At the Anduril Industries testing site in southern California, engineers are hard at work experimenting with a custom-built drone called the Ghost that can weigh up to 55 pounds and reach speeds of 85 miles per hour.
Anduril also makes the Anvil, a quadcopter that can fly 100 miles an hour and was recently purchased by the U.S. military to be tested by special forces soldiers. Company executives refer to the unmanned vehicles as "smart eyes in the sky," and they're finding a market among government agencies.
Founded in 2017 by Oculus creator Palmer Luckey, Anduril has signed contracts with the U.S. Department of Defense, the Department of Homeland Security and the U.K. Royal Marines. Luckey is going directly after entrenched contractors like Raytheon, Northrop Grumman, Lockheed Martin, Boeing and General Dynamics, which he describes as old and slow. Anduril's focus is cutting-edge defense systems with a focus on modern technologies like artificial intelligence.
There's plenty of business available. The top 100 global defense companies generated defense-related revenue of $490 billion in fiscal 2018, according to Defense News.
"Lockheed, Raytheon, and the traditional defense companies are good at building some things," Luckey told CNBC in an interview. "They are good at building aircraft carriers. They are good at building fighter interceptors. But they do not have the world's best talent when it comes to artificial intelligence, computer vision and machine learning. That is why our company focuses on that. We think we can add a lot of value there that other people cannot necessarily add."
Matt Grimm, Anduril's chief operating officer, says other key advantages are that the products are cost-effective and the company emphasizes "speed to market." Anduril recently reeled in $120 million at a valuation of close to $1 billion from Founders Fund, General Catalyst, 8VC and Andreessen Horowitz.
Still, industry analysts are cautious. They say that Luckey and his 145 employees should expect a fight, noting that the incumbents are big companies with sizable research and development budgets and a long history of working alongside U.S. government agencies.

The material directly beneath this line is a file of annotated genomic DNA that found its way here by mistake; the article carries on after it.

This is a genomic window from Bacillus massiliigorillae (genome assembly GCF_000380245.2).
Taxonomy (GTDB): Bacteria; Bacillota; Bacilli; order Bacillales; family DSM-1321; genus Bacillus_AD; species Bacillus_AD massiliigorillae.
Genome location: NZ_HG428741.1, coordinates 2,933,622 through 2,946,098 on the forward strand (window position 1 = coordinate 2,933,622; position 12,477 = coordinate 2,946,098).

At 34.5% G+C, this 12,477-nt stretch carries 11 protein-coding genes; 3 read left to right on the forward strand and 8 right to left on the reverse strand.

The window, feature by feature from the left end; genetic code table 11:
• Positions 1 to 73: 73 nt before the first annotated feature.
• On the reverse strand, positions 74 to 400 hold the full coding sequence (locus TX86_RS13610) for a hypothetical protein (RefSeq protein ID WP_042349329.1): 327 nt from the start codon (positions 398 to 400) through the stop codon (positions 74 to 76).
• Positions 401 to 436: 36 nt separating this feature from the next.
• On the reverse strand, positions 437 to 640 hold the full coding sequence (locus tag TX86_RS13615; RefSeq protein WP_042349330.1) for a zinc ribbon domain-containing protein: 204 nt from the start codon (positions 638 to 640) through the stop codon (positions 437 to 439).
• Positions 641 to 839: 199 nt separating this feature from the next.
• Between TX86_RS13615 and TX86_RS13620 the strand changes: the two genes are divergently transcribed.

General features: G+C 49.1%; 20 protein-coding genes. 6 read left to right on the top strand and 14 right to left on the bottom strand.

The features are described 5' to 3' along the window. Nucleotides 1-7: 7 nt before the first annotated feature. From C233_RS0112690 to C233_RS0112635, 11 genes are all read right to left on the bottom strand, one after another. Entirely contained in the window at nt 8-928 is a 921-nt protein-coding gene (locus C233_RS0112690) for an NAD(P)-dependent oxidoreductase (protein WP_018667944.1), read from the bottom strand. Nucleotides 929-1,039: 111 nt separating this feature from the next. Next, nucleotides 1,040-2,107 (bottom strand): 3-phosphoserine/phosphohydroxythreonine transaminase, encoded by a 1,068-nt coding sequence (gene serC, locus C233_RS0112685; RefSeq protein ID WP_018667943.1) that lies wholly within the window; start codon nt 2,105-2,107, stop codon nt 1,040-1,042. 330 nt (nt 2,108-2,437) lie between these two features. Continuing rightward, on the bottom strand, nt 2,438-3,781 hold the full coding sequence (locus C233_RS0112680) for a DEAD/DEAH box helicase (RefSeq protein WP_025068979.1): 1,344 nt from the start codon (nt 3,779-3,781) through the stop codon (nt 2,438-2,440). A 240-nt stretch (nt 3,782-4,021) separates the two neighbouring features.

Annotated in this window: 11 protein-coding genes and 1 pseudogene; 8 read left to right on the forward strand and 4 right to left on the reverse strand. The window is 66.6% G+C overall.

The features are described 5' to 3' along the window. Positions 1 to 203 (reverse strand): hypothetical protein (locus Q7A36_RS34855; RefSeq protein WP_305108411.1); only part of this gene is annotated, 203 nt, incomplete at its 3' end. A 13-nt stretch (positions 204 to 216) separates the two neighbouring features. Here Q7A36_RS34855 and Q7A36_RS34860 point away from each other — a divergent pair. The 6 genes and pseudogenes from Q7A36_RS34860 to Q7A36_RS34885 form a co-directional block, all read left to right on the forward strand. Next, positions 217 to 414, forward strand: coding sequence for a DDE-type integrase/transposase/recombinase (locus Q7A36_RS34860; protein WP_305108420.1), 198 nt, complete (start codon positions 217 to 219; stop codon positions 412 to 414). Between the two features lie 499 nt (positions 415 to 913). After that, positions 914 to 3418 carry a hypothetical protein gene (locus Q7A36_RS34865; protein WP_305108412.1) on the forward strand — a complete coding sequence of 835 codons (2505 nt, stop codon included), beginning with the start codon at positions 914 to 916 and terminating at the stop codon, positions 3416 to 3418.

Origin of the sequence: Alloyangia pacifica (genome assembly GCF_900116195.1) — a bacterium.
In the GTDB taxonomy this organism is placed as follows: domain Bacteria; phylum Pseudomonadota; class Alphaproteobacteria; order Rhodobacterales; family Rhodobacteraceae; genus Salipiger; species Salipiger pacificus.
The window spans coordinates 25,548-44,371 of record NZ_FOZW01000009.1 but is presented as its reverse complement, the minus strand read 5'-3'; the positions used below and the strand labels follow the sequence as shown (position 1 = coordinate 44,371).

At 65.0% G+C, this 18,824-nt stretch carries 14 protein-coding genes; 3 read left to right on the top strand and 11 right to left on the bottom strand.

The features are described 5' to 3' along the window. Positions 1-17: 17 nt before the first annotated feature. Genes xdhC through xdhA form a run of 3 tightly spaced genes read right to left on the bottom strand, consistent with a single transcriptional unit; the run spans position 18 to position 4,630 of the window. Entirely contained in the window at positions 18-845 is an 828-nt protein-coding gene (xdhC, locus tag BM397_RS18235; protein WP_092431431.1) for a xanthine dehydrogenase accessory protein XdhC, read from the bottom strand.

"It is hard to displace established defense companies," said Jim Corridore, an analyst at CFRA. "Things don't move fast when it comes to defense. Changes aren't made rapidly."
Corridore also says that "these are established players that fight for every dollar, and they also have big lobbying arms."
At age 27, Luckey is of a different time and place. Born and raised in Long Beach, California, his father worked as a car salesman while his mother homeschooled Luckey and his three sisters. He started college at age 15, but dropped out at 19. A dedicated gamer, he then built virtual reality company Oculus and sold it to Facebook in 2014 for more than $2 billion.
Three years later, Luckey says Facebook fired him because of his political views, specifically his support of President Trump. (Facebook CEO Mark Zuckerberg has denied that allegation, saying that a "personal matter" led to his dismissal).
Luckey regrouped and set his sights on the defense industry, which he says is well-suited for disruption. In part, that's because many tech companies appear unwilling to collaborate with the U.S. military. Microsoft, Google and Salesforce, for example, have all faced protests from employees because of various government contracts.
That's provided an opportunity for a nimble start-up to win business with the right team of technologists. Anduril's leadership includes Chairman Trae Stephens, a partner at Founders Fund, and CEO Brian Schimpf, who led Cornell University's autonomous research vehicle program. Stephens and Schimpf both previously worked at software company Palantir. Joe Chen, an Anduril co-founder, was one of the first employees at Oculus, where he was product lead.
Today, Anduril designs and builds drones as well as what it calls the Sentry Tower, a 32-foot tower outfitted with radars, cameras, and software capable of detecting and identifying motion within a two-mile radius. The towers are now deployed on U.S. Marine Corps bases and on the U.S.-Mexico border by U.S. Customs and Border Protection.
WATCH: CNBC talks to Palmer Luckey